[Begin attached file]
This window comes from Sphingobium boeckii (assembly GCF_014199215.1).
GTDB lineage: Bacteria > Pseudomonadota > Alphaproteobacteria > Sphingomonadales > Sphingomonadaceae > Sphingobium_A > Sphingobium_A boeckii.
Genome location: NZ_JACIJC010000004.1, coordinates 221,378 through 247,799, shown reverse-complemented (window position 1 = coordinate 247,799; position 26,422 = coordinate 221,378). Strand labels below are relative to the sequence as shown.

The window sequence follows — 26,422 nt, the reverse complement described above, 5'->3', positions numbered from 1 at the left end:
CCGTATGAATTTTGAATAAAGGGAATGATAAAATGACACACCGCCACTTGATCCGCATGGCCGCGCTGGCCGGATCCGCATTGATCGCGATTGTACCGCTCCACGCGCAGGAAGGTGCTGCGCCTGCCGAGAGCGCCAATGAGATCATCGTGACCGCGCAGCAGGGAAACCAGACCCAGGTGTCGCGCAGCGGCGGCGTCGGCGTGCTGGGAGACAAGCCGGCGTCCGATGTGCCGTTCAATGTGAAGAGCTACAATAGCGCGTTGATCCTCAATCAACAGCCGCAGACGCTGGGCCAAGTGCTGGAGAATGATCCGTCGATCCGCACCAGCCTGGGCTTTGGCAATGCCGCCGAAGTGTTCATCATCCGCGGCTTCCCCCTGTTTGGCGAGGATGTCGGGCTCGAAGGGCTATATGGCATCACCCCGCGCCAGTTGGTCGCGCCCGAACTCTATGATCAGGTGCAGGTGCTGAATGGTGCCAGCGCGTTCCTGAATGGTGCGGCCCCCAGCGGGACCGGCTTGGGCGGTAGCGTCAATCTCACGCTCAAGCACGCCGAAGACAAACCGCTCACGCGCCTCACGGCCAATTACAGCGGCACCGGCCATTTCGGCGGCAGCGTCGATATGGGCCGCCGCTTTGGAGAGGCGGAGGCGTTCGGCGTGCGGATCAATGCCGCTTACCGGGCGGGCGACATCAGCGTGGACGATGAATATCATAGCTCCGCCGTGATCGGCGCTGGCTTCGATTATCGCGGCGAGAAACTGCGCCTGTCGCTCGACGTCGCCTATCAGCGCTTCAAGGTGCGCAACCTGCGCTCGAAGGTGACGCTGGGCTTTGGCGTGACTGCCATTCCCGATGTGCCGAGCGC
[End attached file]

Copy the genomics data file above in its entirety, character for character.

This window comes from Sphingobium boeckii (assembly GCF_014199215.1).
GTDB lineage: Bacteria > Pseudomonadota > Alphaproteobacteria > Sphingomonadales > Sphingomonadaceae > Sphingobium_A > Sphingobium_A boeckii.
Genome location: NZ_JACIJC010000004.1, coordinates 221,378 through 247,799, shown reverse-complemented (window position 1 = coordinate 247,799; position 26,422 = coordinate 221,378). Strand labels below are relative to the sequence as shown.

The window sequence follows — 26,422 nt, the reverse complement described above, 5'->3', positions numbered from 1 at the left end:
CCGTATGAATTTTGAATAAAGGGAATGATAAAATGACACACCGCCACTTGATCCGCATGGCCGCGCTGGCCGGATCCGCATTGATCGCGATTGTACCGCTCCACGCGCAGGAAGGTGCTGCGCCTGCCGAGAGCGCCAATGAGATCATCGTGACCGCGCAGCAGGGAAACCAGACCCAGGTGTCGCGCAGCGGCGGCGTCGGCGTGCTGGGAGACAAGCCGGCGTCCGATGTGCCGTTCAATGTGAAGAGCTACAATAGCGCGTTGATCCTCAATCAACAGCCGCAGACGCTGGGCCAAGTGCTGGAGAATGATCCGTCGATCCGCACCAGCCTGGGCTTTGGCAATGCCGCCGAAGTGTTCATCATCCGCGGCTTCCCCCTGTTTGGCGAGGATGTCGGGCTCGAAGGGCTATATGGCATCACCCCGCGCCAGTTGGTCGCGCCCGAACTCTATGATCAGGTGCAGGTGCTGAATGGTGCCAGCGCGTTCCTGAATGGTGCGGCCCCCAGCGGGACCGGCTTGGGCGGTAGCGTCAATCTCACGCTCAAGCACGCCGAAGACAAACCGCTCACGCGCCTCACGGCCAATTACAGCGGCACCGGCCATTTCGGCGGCAGCGTCGATATGGGCCGCCGCTTTGGAGAGGCGGAGGCGTTCGGCGTGCGGATCAATGCCGCTTACCGGGCGGGCGACATCAGCGTGGACGATGAATATCATAGCTCCGCCGTGATCGGCGCTGGCTTCGATTATCGCGGCGAGAAACTGCGCCTGTCGCTCGACGTCGCCTATCAGCGCTTCAAGGTGCGCAACCTGCGCTCGAAGGTGACGCTGGGCTTTGGCGTGACTGCCATTCCCGATGTGCCGAGCGC